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# The μ\documentclass[12pt]{minimal} \usepackage{amsmath} \usepackage{wasysym} \usepackage{amsfonts} \usepackage{amssymb} \usepackage{amsbsy} \usepackage{mathrsfs} \usepackage{upgreek} \setlength{\oddsidemargin}{-69pt} \begin{document}$$\mu$$\end{document} distribution observed for the ATLAS Run 2 data, for each year (2015–2018) separately and for the sum of all years [4]

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The accurate simulation of additional interactions at the ATLAS experiment for the analysis of proton–proton collisions delivered by the Large Hadron Collider presents a significant challenge to the computing resources. During the LHC Run 2 (2015–2018), there were up to 70 inelastic interactions per bunch crossing, which need to be accounted for in...

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The accurate simulation of additional interactions at the ATLAS experiment for the analysis of proton–proton collisions delivered by the Large Hadron Collider presents a significant challenge to the computing resources. During the LHC Run 2 (2015–2018), there were up to 70 inelastic interactions per bunch crossing, which need to be accounted for in...

## Citations

... Traditionally each in-time or out-of-time interaction is sampled individually and taken into account at the digitisation step, when detector digital responses are emulated. Experiments pre-sample pile-up events and reuse them between different samples to reduce computational time [55,56]. While the presampling itself still has the same CPU limitations, using those pileup events barely depends on the amount of pileup (red circles in Figure 1), but could cause larger stress on storage. ...
... The CPU time is normalized to the time taken for the standard pileup for the lowest μ bin. Taken from Ref.[55]. ...
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Detector simulation is a key component for studies on prospective future high-energy colliders, the design, optimization, testing and operation of particle physics experiments, and the analysis of the data collected to perform physics measurements. This review starts from the current state of the art technology applied to detector simulation in high-energy physics and elaborates on the evolution of software tools developed to address the challenges posed by future accelerator programs beyond the HL-LHC era, into the 2030–2050 period. New accelerator, detector, and computing technologies set the stage for an exercise in how detector simulation will serve the needs of the high-energy physics programs of the mid 21st century, and its potential impact on other research domains.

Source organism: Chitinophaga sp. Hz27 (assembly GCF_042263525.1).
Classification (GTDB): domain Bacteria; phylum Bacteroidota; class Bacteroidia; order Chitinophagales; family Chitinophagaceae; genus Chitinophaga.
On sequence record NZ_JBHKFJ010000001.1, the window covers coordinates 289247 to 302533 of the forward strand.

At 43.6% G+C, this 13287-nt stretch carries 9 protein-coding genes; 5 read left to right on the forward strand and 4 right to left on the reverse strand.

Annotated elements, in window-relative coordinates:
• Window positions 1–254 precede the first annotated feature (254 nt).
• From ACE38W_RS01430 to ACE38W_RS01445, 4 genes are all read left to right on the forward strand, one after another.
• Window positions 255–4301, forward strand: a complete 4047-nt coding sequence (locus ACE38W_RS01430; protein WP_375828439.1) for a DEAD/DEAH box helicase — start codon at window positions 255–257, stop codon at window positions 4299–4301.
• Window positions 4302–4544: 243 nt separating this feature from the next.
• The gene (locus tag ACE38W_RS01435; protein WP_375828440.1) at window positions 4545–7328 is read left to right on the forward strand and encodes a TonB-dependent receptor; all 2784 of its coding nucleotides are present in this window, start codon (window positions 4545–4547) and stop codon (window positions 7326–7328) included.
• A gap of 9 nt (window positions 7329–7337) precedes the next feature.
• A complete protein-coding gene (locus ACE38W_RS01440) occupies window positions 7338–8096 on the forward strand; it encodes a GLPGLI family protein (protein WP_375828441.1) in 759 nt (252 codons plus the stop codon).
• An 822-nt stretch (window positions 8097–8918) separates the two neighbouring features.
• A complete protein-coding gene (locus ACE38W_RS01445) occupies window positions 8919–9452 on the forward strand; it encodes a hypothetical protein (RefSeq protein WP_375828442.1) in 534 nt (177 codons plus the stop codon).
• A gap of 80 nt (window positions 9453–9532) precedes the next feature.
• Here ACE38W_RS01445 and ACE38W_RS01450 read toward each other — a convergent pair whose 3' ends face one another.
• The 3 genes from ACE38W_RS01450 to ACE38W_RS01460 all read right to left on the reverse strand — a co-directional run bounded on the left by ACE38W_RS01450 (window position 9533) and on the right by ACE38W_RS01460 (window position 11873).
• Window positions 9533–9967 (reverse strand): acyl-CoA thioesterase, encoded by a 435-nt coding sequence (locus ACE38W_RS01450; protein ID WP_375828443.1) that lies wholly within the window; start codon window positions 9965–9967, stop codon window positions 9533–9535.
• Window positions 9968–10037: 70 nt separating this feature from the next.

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Searches are performed for nonresonant and resonant di-Higgs boson production in the bb¯γγ final state. The dataset used corresponds to an integrated luminosity of 139 fb−1 of proton–proton collisions at a center-of-mass energy of 13 TeV recorded by the ATLAS detector at the CERN Large Hadron Collider. No excess above the expected background is found and upper limits on the di-Higgs boson production cross sections are set. A 95% confidence-level upper limit of 4.2 times the cross section predicted by the Standard Model is set on pp→HH nonresonant production, where the expected limit is 5.7 times the Standard Model predicted value. The expected constraints are obtained for a background hypothesis excluding pp→HH production. The observed (expected) constraints on the Higgs boson trilinear coupling modifier κλ are determined to be [−1.5,6.7] ([−2.4,7.7]) at 95% confidence level, where the expected constraints on κλ are obtained excluding pp→HH production from the background hypothesis. For resonant production of a new hypothetical scalar particle X (X→HH→bb¯γγ), limits on the cross section for pp→X→HH are presented in the narrow-width approximation as a function of mX in the range 251 GeV≤mX≤1000 GeV. The observed (expected) limits on the cross section for pp→X→HH range from 640 fb to 44 fb (391 fb to 46 fb) over the considered mass range.